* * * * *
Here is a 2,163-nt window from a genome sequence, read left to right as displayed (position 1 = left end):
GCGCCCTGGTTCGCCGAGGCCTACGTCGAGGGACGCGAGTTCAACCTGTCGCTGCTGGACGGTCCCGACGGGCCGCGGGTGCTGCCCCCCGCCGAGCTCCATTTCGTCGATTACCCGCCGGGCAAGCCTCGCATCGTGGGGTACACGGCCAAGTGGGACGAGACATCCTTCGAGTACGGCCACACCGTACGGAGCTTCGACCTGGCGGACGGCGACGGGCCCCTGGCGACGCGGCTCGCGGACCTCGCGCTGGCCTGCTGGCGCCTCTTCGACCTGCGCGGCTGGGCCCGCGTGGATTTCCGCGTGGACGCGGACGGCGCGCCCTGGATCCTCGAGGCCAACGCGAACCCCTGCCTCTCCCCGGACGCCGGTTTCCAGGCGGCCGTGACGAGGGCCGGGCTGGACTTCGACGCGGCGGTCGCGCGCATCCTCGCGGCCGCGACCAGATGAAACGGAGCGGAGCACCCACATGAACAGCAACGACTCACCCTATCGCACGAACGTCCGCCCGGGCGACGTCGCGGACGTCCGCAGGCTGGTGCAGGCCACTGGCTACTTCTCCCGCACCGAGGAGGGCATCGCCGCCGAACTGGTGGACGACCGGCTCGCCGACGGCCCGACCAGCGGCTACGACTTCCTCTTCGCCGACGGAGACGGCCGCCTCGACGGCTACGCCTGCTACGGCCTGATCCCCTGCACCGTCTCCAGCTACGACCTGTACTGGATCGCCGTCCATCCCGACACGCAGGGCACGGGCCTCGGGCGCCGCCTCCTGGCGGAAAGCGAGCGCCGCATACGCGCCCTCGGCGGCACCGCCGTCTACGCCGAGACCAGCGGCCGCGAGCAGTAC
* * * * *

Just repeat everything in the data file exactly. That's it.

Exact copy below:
Here is a 2,163-nt window from a genome sequence, read left to right as displayed (position 1 = left end):
GCGCCCTGGTTCGCCGAGGCCTACGTCGAGGGACGCGAGTTCAACCTGTCGCTGCTGGACGGTCCCGACGGGCCGCGGGTGCTGCCCCCCGCCGAGCTCCATTTCGTCGATTACCCGCCGGGCAAGCCTCGCATCGTGGGGTACACGGCCAAGTGGGACGAGACATCCTTCGAGTACGGCCACACCGTACGGAGCTTCGACCTGGCGGACGGCGACGGGCCCCTGGCGACGCGGCTCGCGGACCTCGCGCTGGCCTGCTGGCGCCTCTTCGACCTGCGCGGCTGGGCCCGCGTGGATTTCCGCGTGGACGCGGACGGCGCGCCCTGGATCCTCGAGGCCAACGCGAACCCCTGCCTCTCCCCGGACGCCGGTTTCCAGGCGGCCGTGACGAGGGCCGGGCTGGACTTCGACGCGGCGGTCGCGCGCATCCTCGCGGCCGCGACCAGATGAAACGGAGCGGAGCACCCACATGAACAGCAACGACTCACCCTATCGCACGAACGTCCGCCCGGGCGACGTCGCGGACGTCCGCAGGCTGGTGCAGGCCACTGGCTACTTCTCCCGCACCGAGGAGGGCATCGCCGCCGAACTGGTGGACGACCGGCTCGCCGACGGCCCGACCAGCGGCTACGACTTCCTCTTCGCCGACGGAGACGGCCGCCTCGACGGCTACGCCTGCTACGGCCTGATCCCCTGCACCGTCTCCAGCTACGACCTGTACTGGATCGCCGTCCATCCCGACACGCAGGGCACGGGCCTCGGGCGCCGCCTCCTGGCGGAAAGCGAGCGCCGCATACGCGCCCTCGGCGGCACCGCCGTCTACGCCGAGACCAGCGGCCGCGAGCAGTAC